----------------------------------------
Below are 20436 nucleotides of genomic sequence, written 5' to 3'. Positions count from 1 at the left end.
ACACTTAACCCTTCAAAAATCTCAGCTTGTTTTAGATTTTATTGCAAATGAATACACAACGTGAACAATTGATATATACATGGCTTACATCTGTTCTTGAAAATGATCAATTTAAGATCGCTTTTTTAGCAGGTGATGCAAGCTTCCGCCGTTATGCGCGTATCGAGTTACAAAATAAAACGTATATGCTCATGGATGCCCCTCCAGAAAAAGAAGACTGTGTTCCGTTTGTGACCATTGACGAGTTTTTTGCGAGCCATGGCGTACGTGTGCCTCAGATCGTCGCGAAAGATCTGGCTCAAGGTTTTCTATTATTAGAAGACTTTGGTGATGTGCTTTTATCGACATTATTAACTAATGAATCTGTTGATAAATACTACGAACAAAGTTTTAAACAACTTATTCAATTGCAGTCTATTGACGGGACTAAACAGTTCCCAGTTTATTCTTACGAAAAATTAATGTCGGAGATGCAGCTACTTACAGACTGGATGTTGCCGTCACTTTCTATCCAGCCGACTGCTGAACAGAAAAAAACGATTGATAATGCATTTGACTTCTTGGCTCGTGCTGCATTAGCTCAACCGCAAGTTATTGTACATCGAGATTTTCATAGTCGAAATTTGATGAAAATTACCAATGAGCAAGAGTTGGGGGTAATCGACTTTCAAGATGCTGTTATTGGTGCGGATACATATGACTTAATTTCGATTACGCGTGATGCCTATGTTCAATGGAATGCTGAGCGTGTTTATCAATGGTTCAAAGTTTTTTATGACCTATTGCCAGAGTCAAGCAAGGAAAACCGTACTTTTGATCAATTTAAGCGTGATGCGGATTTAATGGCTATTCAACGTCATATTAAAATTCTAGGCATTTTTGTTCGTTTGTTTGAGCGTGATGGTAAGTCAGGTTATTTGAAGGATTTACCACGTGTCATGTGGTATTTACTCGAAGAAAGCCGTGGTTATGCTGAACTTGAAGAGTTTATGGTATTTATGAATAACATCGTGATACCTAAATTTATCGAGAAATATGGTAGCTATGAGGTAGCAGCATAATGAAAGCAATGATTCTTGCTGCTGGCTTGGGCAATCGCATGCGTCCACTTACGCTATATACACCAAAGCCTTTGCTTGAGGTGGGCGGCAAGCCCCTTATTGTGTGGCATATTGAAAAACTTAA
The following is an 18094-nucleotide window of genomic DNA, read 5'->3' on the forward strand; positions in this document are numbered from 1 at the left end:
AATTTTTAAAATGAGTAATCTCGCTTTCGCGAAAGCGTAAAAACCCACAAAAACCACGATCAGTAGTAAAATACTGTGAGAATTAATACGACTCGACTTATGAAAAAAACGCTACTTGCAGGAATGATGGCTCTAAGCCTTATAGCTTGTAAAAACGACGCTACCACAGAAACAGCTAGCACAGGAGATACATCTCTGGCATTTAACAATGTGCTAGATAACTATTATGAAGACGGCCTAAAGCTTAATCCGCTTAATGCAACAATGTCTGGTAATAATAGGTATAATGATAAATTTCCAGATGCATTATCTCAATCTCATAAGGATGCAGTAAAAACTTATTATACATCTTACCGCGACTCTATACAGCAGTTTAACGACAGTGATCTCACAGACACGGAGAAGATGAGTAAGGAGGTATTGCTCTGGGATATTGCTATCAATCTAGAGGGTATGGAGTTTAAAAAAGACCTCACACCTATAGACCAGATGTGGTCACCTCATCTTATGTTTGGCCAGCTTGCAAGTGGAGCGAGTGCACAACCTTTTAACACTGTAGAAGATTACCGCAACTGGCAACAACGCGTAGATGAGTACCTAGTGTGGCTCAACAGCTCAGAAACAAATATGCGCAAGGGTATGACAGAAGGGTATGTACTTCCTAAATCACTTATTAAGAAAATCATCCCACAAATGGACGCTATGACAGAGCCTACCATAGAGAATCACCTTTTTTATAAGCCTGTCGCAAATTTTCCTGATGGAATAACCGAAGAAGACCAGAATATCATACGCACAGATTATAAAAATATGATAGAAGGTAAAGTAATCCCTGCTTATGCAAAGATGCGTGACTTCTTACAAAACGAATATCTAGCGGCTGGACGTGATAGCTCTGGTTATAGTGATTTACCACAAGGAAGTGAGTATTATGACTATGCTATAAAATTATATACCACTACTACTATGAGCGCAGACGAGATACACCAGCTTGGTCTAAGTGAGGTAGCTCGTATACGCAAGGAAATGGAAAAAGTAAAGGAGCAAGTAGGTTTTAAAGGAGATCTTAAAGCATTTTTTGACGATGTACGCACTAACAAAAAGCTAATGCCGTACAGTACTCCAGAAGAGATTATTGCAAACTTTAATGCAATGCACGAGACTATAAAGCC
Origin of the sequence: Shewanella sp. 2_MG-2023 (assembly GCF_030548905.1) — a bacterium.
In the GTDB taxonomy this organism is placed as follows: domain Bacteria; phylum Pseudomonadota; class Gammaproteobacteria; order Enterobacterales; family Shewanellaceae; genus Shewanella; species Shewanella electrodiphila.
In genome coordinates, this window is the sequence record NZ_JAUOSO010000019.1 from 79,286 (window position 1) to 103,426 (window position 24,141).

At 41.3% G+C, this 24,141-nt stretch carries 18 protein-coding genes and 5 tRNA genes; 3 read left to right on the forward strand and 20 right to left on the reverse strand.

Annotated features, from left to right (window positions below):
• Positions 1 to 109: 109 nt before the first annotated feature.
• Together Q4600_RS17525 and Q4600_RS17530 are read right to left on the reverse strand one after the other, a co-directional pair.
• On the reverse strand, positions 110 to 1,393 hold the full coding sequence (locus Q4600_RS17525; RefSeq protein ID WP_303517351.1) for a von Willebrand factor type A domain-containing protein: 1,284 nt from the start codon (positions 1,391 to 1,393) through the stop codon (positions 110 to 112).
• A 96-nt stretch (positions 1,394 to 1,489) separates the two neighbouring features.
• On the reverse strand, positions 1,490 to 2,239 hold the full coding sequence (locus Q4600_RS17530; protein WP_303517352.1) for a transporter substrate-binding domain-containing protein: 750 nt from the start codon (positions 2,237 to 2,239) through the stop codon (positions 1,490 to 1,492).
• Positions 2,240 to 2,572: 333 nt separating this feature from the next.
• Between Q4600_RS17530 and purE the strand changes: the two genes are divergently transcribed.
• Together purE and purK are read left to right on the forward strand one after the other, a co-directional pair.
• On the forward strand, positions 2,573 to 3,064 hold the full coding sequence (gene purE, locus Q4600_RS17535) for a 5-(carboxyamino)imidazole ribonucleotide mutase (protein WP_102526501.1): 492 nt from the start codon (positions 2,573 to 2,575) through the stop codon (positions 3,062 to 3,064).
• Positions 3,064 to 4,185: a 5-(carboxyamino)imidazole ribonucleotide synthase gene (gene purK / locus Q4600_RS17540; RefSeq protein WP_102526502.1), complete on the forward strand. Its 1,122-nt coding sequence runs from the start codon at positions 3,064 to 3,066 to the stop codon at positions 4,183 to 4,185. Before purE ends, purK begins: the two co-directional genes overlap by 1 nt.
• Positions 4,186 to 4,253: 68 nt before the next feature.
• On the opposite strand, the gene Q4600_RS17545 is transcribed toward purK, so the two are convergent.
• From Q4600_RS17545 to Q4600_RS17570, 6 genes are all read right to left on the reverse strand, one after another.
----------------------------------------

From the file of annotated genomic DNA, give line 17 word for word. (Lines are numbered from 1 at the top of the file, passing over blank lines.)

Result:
• Together purE and purK are read left to right on the forward strand one after the other, a co-directional pair.